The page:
Due to the comparisons we all make, this encourages further perfectionism. Sadly, many try to live up to impossible ideals and spend a large part of their lives unsattisfied and unhappy. What a waste.

Perfectionism is a misguided attempt to gain validation from others. The problem though is that individuals internalise the sense that they aren’t good enough and if this is their belief, no amount of validation will ever ‘fill that gap’.

Parents tend to be placing more pressure on their children too. So, not only do young people have to deal with their own failure but the problem is compounded by the fact that they feel they are letting their parent’s down too. Unfortunately, many parents live vicariously through their children and expect their children to attain levels they were never able to, or at least match their own level of success. Parents unwittingly pass their own achievement anxieties onto their children by way of excessive involvement in their child’s routines, activities, or emotions.

Perfectionism and mental health

According to the most recent global health estimates from the World Health Organization (2017), serious mental illness afflicts a record number of young people. In
the United States, Canada, and the United Kingdom, young people are experiencing higher levels of depression, anxiety, and suicide ideation than they did a decade ago. They also report more loneliness and present to clinicians with eating disorders and body dysmorphia at a higher rate than previous generations.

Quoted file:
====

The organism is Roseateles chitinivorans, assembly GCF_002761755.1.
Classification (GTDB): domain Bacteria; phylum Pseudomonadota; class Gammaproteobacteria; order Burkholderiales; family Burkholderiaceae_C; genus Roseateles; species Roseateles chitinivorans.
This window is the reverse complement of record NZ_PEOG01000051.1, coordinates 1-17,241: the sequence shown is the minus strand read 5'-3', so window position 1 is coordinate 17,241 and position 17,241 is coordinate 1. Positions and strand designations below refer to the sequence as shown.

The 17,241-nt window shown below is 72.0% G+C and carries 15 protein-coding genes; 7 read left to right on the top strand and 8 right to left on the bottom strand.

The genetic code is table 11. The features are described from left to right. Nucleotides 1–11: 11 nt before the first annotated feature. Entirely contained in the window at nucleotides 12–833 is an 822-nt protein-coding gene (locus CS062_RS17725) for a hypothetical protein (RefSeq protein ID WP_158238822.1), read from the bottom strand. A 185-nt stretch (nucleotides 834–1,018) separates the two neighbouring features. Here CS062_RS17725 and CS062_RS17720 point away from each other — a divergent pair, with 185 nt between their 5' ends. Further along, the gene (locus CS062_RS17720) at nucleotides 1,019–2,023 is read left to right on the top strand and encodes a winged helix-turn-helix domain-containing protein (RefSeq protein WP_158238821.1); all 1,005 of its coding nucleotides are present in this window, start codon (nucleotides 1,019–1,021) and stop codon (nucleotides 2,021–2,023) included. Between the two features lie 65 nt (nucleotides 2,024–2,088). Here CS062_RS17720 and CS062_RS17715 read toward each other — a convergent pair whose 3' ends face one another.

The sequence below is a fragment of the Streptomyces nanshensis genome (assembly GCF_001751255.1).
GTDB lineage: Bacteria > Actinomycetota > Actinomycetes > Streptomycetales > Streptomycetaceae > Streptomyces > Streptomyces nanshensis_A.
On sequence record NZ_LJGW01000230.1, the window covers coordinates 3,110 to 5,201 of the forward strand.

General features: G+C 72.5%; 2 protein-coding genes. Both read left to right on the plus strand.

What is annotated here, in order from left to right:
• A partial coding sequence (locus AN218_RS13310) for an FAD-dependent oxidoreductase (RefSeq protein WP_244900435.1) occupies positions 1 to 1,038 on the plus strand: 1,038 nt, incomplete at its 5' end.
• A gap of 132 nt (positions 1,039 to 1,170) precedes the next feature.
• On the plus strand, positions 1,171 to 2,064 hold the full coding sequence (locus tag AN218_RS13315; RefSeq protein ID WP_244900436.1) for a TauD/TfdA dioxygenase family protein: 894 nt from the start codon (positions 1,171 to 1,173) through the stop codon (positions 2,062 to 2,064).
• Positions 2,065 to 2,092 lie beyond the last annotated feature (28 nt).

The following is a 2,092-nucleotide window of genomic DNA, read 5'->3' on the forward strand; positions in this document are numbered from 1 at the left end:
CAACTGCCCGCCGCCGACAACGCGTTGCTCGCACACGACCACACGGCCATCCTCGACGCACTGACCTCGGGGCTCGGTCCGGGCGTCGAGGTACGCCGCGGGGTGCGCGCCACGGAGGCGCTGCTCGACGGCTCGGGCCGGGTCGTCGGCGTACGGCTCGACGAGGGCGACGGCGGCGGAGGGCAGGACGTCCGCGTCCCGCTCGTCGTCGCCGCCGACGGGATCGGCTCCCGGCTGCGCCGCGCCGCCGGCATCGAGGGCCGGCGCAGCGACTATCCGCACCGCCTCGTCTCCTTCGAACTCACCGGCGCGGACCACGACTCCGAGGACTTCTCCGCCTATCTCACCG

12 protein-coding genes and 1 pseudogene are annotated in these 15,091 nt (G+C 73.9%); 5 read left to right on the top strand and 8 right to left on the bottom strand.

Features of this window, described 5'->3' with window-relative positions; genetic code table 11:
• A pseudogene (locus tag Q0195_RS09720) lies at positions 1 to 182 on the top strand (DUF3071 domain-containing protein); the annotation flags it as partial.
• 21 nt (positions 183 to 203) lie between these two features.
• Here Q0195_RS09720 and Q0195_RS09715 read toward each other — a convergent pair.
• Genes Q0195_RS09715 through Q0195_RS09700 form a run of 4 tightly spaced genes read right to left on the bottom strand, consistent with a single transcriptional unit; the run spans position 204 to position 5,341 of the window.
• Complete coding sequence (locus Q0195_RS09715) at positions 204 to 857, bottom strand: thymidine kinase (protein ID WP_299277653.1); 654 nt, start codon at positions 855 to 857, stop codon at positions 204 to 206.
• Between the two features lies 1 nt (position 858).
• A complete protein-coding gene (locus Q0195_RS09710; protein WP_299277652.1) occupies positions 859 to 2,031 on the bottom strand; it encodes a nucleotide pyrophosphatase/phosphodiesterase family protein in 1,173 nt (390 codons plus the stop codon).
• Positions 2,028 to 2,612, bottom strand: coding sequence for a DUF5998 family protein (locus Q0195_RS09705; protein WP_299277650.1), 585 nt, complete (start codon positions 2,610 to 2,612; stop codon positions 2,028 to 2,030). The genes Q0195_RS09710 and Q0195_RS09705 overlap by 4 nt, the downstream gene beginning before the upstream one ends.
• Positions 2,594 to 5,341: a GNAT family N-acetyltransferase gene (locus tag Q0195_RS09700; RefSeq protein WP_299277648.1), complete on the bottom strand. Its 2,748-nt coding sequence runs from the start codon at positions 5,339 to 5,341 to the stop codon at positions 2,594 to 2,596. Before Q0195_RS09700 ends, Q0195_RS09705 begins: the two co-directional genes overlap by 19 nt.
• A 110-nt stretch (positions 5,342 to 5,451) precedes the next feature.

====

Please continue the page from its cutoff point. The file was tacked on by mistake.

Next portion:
Although perfectionists have an excessive need for others approval, they feel socially disconnected and such alienation renders them susceptible to profound psychological turmoil (Hewitt et al., 2017).


Ways to deal with perfectionism

Slow down and be mindful. Take time out from your busy schedule and take in your surroundings. be more present in your life.

Learn to make mistakes. Send a letter with a spelling error, don’t iron your linen or don’t make your bed. Get back in control of your perfectionistic urges.

Reject “musts” and “shoulds” Why must you? Why should you? Challenge these rigid beliefs.

Live with less rigid rules. We all tend to live according to rules. Therapists call these “rules for living” and the usually take the format of, “if this…then that”….

for example: If I don’t get it right every time, it means I am a failure. Perfectionists tend to have black-and-white thinking (also called all-or-nothing thinking). They see things as good or bad, a success or a failure. This isn’t realistic at all – the world is full of grey areas. Learn to see the world in less rigid terms. The more rules you have, the more likely they will be broken and lead to stress.

Learn to be psychologically flexible – this involves finding alternative ways to look at the world around you. That person who didn’t call you back – it may have nothing to do with you. A perfectionist is likely to believe they have done something to cause this. If you focus on other possibilities such as – they are busy, they are taking a nap etc, you are more likely to feel less stressed. Thoughts lead to emotions and emotions guide behaviour. Be more aware of your thoughts and you control your world more than before.

Perfectionists are slaves to validation – it’s no way to live. Like yourself irrepsective of what others think of you. Stay away from social media if you need a break. Do whatever it takes to nurture your self belief.

Self compassion is key too – being self critical is unhelpful. Treat youself as you would someone you cared for. Be supportive and kind to yourself. Self compassion and mindfulness (breaking the ‘busy cycle) are two very effective ways to reduce perfectionism.. Learn to let go a little…

Mandy X